By Deborah Rankin
On This Day, playing at the Centaur Theatre until March 6th, is a witty, slice-of-life comedy about marriage, friendship, lifestyles, and what happens when a chance event intervenes in the certainties of everyday life.
Written by Alexandria Haber and directed by Alain Goulem, Montreal's own thespian power couple, the play has an aura of cosmopolitan familiarity that makes it immediately relateable to the audience. This makes for good entertainment with lots of laughs as the characters muddle their way through self-justifications and rhetorical questioning about the meaning of their lives.
A successful 40-something woman Sarah (Leni Parker) and her longtime commitment-phobic partner Henry (Carlo Mestroni) are driving to the birthday dinner of Sarah's best friend Celia (Stephanie Buxton), a bored nouveau homesteader who is living off the grid with her organic fanatic husband Clive (Trevor Hayes), and their children.
En route, Henry and Sarah hit a bump in the road, in more ways than one. Suddenly, a young woman named Grace (Emelia Hellman) appears seemingly out of thin air. Henry believes they have hit her and insists on taking her to the hospital. However, his over-solicitous concern for this total stranger really begins to get on Sarah's nerves, for Grace doesn't seem to have a scratch on her.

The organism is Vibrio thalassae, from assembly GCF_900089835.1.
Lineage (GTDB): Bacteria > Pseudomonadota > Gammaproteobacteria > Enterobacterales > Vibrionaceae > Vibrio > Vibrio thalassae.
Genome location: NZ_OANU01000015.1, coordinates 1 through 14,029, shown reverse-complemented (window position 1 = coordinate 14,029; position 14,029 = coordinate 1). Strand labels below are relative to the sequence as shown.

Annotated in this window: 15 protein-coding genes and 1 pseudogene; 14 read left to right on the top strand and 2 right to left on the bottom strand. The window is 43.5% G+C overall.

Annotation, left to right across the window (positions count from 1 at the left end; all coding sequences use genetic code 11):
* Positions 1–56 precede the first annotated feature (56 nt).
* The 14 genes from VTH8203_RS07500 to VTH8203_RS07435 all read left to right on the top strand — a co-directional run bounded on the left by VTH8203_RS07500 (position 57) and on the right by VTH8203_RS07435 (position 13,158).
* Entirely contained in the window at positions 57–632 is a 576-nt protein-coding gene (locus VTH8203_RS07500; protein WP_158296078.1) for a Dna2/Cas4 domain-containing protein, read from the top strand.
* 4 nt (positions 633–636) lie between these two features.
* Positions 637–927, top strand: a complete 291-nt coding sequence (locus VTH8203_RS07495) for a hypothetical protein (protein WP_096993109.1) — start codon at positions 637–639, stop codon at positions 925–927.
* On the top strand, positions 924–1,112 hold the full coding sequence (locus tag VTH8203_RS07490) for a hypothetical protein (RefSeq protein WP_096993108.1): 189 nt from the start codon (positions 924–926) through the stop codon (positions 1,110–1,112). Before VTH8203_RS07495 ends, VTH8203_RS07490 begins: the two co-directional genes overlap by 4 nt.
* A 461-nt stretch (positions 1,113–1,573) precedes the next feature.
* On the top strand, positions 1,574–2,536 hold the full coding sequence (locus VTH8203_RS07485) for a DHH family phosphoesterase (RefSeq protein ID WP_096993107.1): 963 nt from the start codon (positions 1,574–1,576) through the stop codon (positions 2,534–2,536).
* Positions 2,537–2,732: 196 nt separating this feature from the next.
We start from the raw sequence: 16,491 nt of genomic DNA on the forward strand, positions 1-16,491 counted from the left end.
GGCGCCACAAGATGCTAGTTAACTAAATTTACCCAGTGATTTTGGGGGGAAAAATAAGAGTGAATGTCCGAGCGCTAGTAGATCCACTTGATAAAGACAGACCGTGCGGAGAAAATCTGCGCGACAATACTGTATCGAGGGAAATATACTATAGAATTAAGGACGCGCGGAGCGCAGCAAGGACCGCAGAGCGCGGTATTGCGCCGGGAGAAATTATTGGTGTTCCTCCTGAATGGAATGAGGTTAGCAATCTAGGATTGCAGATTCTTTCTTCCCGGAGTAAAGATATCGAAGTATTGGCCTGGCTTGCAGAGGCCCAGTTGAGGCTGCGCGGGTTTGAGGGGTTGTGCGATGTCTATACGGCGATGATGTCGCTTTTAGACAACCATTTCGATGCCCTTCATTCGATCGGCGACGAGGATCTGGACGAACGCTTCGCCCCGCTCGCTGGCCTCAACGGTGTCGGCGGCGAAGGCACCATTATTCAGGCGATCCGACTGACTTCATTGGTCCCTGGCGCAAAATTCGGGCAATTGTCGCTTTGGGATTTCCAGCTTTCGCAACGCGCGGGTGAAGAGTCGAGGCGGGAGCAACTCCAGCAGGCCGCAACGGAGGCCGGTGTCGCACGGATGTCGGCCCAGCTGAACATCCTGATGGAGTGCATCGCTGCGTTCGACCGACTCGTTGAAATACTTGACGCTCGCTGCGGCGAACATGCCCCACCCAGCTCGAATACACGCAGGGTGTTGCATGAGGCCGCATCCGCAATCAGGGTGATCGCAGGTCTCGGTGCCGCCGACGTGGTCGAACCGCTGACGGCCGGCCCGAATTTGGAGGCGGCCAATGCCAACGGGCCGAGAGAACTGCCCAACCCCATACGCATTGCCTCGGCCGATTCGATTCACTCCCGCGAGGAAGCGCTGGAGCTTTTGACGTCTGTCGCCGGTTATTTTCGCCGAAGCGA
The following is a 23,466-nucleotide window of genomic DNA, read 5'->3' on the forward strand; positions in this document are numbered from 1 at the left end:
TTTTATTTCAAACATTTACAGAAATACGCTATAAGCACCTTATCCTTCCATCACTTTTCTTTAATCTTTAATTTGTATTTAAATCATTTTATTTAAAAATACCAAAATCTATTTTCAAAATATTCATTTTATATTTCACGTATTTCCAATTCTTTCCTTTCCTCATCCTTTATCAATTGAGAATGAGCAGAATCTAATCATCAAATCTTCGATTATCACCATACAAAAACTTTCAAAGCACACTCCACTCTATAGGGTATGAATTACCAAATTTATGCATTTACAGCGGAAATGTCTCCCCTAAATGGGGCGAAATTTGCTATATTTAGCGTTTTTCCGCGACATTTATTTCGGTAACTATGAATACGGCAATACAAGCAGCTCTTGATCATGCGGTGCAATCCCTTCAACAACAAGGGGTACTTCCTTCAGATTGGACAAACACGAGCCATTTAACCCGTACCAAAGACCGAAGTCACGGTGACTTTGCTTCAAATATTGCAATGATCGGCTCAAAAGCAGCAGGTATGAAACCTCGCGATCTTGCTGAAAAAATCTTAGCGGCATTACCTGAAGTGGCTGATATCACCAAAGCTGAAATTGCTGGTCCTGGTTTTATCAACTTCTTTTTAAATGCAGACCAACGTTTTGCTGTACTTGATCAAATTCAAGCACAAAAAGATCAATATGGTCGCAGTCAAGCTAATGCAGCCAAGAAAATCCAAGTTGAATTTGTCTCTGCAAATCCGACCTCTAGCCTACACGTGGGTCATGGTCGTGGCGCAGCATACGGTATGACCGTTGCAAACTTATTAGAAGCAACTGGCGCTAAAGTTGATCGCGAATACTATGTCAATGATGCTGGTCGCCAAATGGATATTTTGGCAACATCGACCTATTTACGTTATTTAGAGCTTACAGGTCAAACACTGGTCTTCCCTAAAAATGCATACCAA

Tired of waiting around in the emergency room (Haber's father is a doctor), with a home-cooked dinner made from freshly-slaughtered grain-fed chickens waiting for them, and more than one good bottle of wine to uncork, Sarah persuades Henry to hit the road again, this time with Grace along for the ride.
Meanwhile, Celia and Clive have been re-playing their own version of non-communication. Celia positively oozes angst-ridden concern about the dearth of good schools and cultural resources in the boonies, with each basket of laundry that she dutifully fluffs and folds. Clive is predictably tone-deaf to her needs, extolling the virtues of living off the land and breathing fresh country air.
From the moment the visitors arrive, the sparks begin to fly. It's pretty clear from the get-go that Henry resents the hell out of Clive for all of his hypocritical hype about going green, knowing full-well where the money came from to retrofit Clive's properties and re-set the family's lifestyle. The women console each other for the emotional deficits in their lives, while the strange young woman mouths philosophical non sequiturs in-between gobbling up mouthfuls of food.
Certain commentators have noted religious allusions to this play. But, it works just as well as a realistic narrative. The ensemble cast play off each other well, with the actors delivering their lines, that are both clever and smart, on cue. The set is under-whelming, plain and rustic in appearance, spare on props. But, then, simplicity is the message that is being both defended and contested.
Last Night at the Gayete
The Centaur Theatre's - season is drawing to a close with its final production of Last Night at the Gayety, a musical comedy by Bowser & Blue which runs until May 22nd.